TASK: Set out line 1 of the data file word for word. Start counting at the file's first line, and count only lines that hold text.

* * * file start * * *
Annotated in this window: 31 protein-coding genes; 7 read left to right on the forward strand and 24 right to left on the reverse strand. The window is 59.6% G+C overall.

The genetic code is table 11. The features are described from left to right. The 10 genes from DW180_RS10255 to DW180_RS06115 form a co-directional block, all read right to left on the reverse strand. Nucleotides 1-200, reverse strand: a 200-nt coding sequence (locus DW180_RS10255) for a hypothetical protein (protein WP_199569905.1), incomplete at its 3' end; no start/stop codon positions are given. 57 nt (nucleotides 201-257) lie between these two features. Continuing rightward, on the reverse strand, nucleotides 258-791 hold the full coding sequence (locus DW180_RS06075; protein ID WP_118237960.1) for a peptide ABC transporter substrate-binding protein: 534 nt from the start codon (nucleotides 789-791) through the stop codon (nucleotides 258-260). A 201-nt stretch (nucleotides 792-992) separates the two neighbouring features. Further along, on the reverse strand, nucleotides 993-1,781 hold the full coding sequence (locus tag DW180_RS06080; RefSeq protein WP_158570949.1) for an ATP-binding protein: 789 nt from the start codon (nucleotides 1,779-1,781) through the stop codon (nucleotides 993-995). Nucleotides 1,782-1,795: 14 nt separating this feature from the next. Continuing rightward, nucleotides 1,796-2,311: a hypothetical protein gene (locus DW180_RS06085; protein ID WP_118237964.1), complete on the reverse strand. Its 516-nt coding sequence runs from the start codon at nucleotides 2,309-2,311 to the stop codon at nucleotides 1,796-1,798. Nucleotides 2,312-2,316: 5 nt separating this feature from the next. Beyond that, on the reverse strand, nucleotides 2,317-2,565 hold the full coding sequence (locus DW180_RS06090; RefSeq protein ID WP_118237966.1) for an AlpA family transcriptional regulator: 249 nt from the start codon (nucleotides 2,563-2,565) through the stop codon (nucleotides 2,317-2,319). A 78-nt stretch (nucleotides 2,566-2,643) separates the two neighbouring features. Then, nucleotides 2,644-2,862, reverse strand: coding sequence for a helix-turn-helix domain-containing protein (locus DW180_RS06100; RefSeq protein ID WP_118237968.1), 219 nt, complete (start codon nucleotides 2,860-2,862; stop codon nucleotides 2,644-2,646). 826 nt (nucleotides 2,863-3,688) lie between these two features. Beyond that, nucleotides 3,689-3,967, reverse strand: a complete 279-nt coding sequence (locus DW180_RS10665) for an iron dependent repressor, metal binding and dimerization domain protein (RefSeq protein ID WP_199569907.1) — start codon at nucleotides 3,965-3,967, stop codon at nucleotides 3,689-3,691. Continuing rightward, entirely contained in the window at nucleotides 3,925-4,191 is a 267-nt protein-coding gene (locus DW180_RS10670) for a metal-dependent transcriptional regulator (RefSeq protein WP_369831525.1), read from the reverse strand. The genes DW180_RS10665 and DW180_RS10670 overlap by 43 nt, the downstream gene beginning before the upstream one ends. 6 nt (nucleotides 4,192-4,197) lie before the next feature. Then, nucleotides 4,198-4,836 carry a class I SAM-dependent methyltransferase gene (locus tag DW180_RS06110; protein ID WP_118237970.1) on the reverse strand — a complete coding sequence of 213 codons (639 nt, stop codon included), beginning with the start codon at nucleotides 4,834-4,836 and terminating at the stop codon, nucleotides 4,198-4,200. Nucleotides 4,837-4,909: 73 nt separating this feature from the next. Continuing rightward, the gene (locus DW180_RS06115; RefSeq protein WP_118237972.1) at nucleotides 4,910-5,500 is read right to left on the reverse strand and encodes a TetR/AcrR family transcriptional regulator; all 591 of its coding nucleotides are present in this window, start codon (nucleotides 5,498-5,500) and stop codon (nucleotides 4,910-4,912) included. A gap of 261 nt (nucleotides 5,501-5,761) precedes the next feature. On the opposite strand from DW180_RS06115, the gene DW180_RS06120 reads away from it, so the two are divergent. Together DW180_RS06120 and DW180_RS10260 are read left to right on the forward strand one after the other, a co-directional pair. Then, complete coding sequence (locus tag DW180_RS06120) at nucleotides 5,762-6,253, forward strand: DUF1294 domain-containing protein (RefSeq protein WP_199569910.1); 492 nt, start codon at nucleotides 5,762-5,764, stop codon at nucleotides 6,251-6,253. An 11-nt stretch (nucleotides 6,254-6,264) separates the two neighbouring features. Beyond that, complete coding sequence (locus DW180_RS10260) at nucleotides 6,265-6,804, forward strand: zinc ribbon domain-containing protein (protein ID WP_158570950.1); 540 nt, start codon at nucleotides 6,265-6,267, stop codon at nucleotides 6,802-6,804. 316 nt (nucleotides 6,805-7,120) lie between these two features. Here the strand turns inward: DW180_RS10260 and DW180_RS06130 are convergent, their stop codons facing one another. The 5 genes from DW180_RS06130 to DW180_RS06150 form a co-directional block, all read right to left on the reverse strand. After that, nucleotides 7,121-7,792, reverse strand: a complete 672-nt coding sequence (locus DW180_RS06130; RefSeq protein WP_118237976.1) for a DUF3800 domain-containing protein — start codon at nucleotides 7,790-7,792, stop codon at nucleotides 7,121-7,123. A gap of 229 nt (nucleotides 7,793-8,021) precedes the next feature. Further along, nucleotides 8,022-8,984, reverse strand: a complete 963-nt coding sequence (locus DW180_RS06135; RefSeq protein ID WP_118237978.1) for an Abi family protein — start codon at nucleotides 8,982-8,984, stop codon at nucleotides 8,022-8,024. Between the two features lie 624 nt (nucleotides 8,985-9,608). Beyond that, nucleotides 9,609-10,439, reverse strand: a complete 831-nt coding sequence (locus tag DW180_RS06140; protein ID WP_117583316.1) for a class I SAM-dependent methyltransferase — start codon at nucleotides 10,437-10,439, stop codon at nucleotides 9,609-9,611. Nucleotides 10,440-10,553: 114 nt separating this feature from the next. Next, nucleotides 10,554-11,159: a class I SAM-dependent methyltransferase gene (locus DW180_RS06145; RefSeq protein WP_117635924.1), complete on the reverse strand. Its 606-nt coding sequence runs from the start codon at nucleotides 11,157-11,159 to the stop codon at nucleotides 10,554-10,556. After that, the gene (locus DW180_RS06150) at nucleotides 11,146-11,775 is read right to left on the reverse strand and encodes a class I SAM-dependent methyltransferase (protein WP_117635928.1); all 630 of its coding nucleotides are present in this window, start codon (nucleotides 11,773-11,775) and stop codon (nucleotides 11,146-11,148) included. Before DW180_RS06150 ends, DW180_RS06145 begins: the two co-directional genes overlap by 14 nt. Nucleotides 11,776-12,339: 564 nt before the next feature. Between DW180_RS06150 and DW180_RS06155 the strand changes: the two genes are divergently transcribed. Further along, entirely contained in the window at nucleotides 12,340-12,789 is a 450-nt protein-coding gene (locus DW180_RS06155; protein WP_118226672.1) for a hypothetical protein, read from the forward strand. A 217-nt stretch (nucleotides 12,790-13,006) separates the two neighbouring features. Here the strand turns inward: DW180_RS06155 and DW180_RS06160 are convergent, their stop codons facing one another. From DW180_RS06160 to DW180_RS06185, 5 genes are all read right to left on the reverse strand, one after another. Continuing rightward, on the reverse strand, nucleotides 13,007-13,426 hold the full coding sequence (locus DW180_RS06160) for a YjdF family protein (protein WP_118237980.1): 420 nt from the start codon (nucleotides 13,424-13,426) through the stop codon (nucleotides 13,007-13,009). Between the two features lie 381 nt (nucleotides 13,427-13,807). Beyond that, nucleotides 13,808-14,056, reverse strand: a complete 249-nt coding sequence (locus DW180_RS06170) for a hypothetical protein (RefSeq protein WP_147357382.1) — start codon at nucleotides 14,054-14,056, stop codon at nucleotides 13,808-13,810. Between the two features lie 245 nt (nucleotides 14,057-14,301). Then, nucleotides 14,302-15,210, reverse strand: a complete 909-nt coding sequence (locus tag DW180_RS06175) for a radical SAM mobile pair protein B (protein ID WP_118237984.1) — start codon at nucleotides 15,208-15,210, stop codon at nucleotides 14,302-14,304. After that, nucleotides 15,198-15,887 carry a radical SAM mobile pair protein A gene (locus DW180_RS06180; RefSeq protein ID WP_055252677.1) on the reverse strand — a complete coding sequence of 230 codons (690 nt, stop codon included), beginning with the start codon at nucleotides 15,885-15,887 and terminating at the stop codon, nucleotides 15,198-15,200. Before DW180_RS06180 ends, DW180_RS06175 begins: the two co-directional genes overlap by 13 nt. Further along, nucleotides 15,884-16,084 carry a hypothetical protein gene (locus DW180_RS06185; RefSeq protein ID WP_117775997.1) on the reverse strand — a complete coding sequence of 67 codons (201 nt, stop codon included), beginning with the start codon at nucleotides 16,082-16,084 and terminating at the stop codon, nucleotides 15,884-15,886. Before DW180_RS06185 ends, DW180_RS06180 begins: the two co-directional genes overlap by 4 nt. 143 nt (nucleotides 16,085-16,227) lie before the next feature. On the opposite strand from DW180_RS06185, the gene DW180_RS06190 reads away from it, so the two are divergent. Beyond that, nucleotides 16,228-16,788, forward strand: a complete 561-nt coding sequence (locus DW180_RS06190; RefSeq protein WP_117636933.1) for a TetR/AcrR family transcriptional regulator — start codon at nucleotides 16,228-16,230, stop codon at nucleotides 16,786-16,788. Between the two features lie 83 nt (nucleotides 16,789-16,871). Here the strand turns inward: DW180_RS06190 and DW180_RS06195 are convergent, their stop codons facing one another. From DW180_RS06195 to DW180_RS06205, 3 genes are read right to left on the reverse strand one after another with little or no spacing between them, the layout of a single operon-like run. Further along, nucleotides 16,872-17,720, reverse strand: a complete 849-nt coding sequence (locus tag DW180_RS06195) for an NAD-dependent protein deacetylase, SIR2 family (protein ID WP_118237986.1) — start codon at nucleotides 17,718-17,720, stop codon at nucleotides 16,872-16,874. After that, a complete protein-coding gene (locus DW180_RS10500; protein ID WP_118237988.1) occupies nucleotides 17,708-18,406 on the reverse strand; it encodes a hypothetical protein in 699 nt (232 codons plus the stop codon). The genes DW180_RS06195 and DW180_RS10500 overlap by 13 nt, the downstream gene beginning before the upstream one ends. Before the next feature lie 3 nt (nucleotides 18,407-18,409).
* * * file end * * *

Annotated in this window: 31 protein-coding genes; 7 read left to right on the forward strand and 24 right to left on the reverse strand. The window is 59.6% G+C overall.